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Malaysia - Agriculture Sector


Terrence Yooi

The agriculture, fisheries, and forestry sectors play a significant role in Malaysia, employing approximately ten percent of the country's workforce and contributing about eight percent to its GDP

The agriculture, fisheries, and forestry sectors play a significant role in Malaysia, employing approximately ten percent of the country's workforce and contributing about eight percent to its GDP. Major agricultural products include palm oil, rubber, cocoa, wood products, tropical fruits, and rice.

Malaysia ranks as the world's second largest producer and exporter of palm oil, following Indonesia. In 2020, Malaysia accounted for 26 percent of global palm oil production and 34 percent of global exports. As the expansion of palm oil plantations is limited, future increases in national output rely on improving yield and productivity. Malaysian palm oil companies also have investments in palm oil refineries in key markets such as Europe, India, China, and the United States. Many of Malaysia's successful companies in the sector are palm oil plantation enterprises with state ownership.

The poultry and pork sectors are well-developed, and poultry is the primary source of protein consumption in the country. Rice is a staple food, but Malaysia relies on imports to meet around 30 percent of its needs.

Malaysia boasts a strong agricultural research capability, particularly in the palm oil sector, and an effective extension system. The government subsidizes rice production through support prices, input subsidies, and consumer subsidies. While the Ministry of Agriculture focuses on other sectors, most new agricultural investments are directed toward the palm oil plantation sector.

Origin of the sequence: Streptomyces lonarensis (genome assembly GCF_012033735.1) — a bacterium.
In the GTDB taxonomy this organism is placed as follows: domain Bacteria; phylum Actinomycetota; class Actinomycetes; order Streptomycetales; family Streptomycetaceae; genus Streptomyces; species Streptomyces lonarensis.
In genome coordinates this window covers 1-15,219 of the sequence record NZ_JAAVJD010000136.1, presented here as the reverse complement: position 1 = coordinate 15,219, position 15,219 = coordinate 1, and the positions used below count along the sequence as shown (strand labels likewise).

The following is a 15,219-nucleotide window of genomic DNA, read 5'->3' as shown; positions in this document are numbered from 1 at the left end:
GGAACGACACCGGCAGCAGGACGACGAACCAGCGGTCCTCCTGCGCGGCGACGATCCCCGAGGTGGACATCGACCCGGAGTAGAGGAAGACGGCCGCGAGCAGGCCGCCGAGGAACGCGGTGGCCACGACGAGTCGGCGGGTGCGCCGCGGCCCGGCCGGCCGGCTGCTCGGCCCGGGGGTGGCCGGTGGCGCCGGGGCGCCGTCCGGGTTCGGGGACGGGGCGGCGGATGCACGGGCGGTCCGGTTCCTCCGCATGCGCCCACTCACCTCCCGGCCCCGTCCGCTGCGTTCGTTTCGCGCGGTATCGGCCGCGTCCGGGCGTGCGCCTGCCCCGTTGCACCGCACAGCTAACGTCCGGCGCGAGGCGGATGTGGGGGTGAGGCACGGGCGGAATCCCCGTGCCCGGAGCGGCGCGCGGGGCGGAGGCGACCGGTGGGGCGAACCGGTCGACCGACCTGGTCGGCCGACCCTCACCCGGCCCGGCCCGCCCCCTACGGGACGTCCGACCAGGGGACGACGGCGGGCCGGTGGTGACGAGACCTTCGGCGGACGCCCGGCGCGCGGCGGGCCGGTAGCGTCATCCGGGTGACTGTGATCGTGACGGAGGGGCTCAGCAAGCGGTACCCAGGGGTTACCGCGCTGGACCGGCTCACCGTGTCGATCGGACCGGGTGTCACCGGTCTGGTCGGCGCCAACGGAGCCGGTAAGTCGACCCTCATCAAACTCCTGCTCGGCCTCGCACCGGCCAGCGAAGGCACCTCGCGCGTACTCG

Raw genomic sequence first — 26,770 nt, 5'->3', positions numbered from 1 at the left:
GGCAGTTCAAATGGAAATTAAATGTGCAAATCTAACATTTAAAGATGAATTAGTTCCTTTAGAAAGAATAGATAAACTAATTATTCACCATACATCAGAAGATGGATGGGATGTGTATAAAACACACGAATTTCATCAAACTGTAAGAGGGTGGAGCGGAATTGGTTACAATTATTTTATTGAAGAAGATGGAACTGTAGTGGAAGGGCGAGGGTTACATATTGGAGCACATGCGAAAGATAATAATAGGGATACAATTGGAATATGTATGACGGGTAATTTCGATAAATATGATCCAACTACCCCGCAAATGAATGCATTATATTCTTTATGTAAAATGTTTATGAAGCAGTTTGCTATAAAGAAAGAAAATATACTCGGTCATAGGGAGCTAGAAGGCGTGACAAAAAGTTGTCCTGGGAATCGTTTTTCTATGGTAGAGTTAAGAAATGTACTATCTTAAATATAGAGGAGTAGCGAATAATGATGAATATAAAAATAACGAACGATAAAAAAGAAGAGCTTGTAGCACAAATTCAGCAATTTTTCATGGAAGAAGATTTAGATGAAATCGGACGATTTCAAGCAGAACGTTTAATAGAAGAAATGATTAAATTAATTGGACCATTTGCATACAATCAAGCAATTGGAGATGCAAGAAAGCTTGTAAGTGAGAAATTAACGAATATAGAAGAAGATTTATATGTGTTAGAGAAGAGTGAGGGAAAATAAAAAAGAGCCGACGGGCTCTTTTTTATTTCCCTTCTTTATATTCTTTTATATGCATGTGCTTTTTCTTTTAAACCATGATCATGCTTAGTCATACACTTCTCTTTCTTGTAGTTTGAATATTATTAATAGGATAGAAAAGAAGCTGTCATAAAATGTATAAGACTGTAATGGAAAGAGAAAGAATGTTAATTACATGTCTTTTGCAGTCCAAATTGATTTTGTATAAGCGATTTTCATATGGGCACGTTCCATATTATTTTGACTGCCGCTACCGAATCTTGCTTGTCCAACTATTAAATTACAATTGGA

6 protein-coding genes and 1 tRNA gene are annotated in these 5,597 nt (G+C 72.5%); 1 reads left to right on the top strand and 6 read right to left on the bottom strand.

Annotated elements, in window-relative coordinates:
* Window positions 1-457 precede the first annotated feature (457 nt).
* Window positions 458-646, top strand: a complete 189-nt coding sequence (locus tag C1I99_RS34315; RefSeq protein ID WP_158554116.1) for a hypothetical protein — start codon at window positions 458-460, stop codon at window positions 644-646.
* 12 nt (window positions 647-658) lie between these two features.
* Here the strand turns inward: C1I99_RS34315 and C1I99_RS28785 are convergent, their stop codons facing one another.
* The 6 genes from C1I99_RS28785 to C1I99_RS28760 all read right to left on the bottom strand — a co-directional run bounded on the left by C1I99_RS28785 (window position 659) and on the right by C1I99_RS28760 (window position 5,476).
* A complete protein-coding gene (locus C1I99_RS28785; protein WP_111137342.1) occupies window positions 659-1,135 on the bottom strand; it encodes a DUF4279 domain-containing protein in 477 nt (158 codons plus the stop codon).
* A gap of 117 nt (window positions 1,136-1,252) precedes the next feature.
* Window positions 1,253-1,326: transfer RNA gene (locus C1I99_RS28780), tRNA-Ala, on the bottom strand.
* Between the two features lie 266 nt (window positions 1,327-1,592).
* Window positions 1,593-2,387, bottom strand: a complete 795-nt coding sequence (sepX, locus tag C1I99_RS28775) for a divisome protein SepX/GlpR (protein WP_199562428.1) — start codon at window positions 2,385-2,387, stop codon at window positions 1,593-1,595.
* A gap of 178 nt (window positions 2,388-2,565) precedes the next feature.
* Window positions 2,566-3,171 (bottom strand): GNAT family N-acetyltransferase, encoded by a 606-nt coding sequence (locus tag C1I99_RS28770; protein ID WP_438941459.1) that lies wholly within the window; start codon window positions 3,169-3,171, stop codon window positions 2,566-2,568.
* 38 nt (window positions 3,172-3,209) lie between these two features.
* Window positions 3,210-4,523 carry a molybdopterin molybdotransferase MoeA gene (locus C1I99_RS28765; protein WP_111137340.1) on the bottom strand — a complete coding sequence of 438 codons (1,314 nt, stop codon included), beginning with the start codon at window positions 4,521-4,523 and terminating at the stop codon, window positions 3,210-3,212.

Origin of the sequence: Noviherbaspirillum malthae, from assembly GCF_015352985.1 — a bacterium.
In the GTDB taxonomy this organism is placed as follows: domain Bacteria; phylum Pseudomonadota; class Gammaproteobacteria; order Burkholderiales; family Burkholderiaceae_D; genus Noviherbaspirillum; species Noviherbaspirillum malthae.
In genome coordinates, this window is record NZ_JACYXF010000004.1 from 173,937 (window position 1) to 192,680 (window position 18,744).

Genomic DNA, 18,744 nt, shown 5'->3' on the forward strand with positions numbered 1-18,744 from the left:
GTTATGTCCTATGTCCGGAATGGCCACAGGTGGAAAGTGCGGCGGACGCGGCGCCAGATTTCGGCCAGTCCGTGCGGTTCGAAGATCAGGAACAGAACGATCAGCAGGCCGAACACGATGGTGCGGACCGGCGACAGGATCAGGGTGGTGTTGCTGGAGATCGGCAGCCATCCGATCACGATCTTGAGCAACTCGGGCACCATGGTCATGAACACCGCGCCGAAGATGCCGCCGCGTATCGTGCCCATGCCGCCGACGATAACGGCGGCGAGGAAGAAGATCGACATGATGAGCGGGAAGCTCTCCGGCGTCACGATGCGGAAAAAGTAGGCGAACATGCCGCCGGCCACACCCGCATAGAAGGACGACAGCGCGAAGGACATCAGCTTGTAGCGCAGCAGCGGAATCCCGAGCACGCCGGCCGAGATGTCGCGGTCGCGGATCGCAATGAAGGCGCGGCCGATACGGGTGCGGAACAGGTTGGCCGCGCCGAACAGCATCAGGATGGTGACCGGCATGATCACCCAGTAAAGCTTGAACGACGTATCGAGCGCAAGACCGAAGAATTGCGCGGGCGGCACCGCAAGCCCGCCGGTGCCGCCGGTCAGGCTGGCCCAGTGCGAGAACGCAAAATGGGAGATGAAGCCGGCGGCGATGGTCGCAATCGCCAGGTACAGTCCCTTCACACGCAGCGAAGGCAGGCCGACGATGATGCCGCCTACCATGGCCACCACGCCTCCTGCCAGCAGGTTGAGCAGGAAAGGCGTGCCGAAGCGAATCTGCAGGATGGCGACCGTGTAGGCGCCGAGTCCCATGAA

Genetically engineered (GE) plant commercial production has not yet been established in Malaysia, despite ongoing research in this area.

Food import and export regulations in Malaysia are governed by the Food Act of 1983 and the Food Regulations of 1985. Several government agencies, including the Ministry of Health's Food Safety and Quality division, are responsible for enforcing these regulations, which cover compliance, sampling, inspection, import control, and regulation. Notable regulations and procedures include halal certification and dairy facility registration for food and agricultural product shipments to Malaysia. Halal certification is required for beef, poultry, dairy, and potentially other food products depending on their use. The Islamic Development Foundation of Malaysia (JAKIM) has approved three U.S.-based Islamic institutions for halal certification: the Islamic Food and Nutrition Council of America (IFANCA), the Islamic Services of America (ISA), and the American Halal Foundation (AHF). Dairy producers and exporters must also register their facilities with the Malaysian government.

Malaysia's global agricultural trade in 2021 amounted to $59.4 billion, with exports totaling $36.1 billion and imports reaching $23.3 billion. Palm oil is the dominant export, with major markets including India, the European Union, China, Pakistan, and the United States. Indonesia, China, and Thailand are the primary suppliers of agricultural products to Malaysia, with the United States ranking sixth in 2021. Despite a trade surplus of $13.8 billion in agriculture, Malaysia relies heavily on imports for essential products such as wheat, rice, protein meal, dairy products, beef, deciduous fruits, and citrus fruits.

In 2021, bilateral agricultural trade between the United States and Malaysia amounted to $2.16 billion. U.S. agricultural exports increased by 12 percent to $1.2 billion compared to the previous year, with soybeans being the top export at $2.6 million.

For more information about Malaysia as a market for U.S. food and agricultural products, refer to the Exporter Guide provided by the Foreign Agricultural Service (FAS). You can also contact FAS's Malaysia office for further assistance.

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